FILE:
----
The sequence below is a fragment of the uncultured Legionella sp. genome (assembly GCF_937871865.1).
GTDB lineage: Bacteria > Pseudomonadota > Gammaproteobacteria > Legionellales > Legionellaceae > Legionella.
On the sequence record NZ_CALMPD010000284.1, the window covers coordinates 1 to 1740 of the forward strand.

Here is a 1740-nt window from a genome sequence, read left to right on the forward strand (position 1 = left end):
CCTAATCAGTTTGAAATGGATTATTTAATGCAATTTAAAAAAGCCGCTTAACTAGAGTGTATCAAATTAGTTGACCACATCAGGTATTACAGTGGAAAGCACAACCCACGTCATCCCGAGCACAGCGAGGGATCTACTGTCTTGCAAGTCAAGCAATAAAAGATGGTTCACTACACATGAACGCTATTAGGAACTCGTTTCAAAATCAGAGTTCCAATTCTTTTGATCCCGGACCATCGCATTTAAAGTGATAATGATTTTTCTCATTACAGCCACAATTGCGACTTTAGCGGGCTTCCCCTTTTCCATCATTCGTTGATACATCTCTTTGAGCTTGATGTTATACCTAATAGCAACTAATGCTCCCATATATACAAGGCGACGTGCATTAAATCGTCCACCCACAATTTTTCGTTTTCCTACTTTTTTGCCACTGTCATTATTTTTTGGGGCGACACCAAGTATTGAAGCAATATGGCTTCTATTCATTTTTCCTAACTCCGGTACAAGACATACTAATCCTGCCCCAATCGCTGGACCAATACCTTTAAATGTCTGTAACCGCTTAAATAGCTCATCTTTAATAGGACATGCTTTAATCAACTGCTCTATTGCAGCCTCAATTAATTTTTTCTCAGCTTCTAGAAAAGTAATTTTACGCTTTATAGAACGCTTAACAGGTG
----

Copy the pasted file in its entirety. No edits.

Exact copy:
The sequence below is a fragment of the uncultured Legionella sp. genome (assembly GCF_937871865.1).
GTDB lineage: Bacteria > Pseudomonadota > Gammaproteobacteria > Legionellales > Legionellaceae > Legionella.
On the sequence record NZ_CALMPD010000284.1, the window covers coordinates 1 to 1740 of the forward strand.

Here is a 1740-nt window from a genome sequence, read left to right on the forward strand (position 1 = left end):
CCTAATCAGTTTGAAATGGATTATTTAATGCAATTTAAAAAAGCCGCTTAACTAGAGTGTATCAAATTAGTTGACCACATCAGGTATTACAGTGGAAAGCACAACCCACGTCATCCCGAGCACAGCGAGGGATCTACTGTCTTGCAAGTCAAGCAATAAAAGATGGTTCACTACACATGAACGCTATTAGGAACTCGTTTCAAAATCAGAGTTCCAATTCTTTTGATCCCGGACCATCGCATTTAAAGTGATAATGATTTTTCTCATTACAGCCACAATTGCGACTTTAGCGGGCTTCCCCTTTTCCATCATTCGTTGATACATCTCTTTGAGCTTGATGTTATACCTAATAGCAACTAATGCTCCCATATATACAAGGCGACGTGCATTAAATCGTCCACCCACAATTTTTCGTTTTCCTACTTTTTTGCCACTGTCATTATTTTTTGGGGCGACACCAAGTATTGAAGCAATATGGCTTCTATTCATTTTTCCTAACTCCGGTACAAGACATACTAATCCTGCCCCAATCGCTGGACCAATACCTTTAAATGTCTGTAACCGCTTAAATAGCTCATCTTTAATAGGACATGCTTTAATCAACTGCTCTATTGCAGCCTCAATTAATTTTTTCTCAGCTTCTAGAAAAGTAATTTTACGCTTTATAGAACGCTTAACAGGTG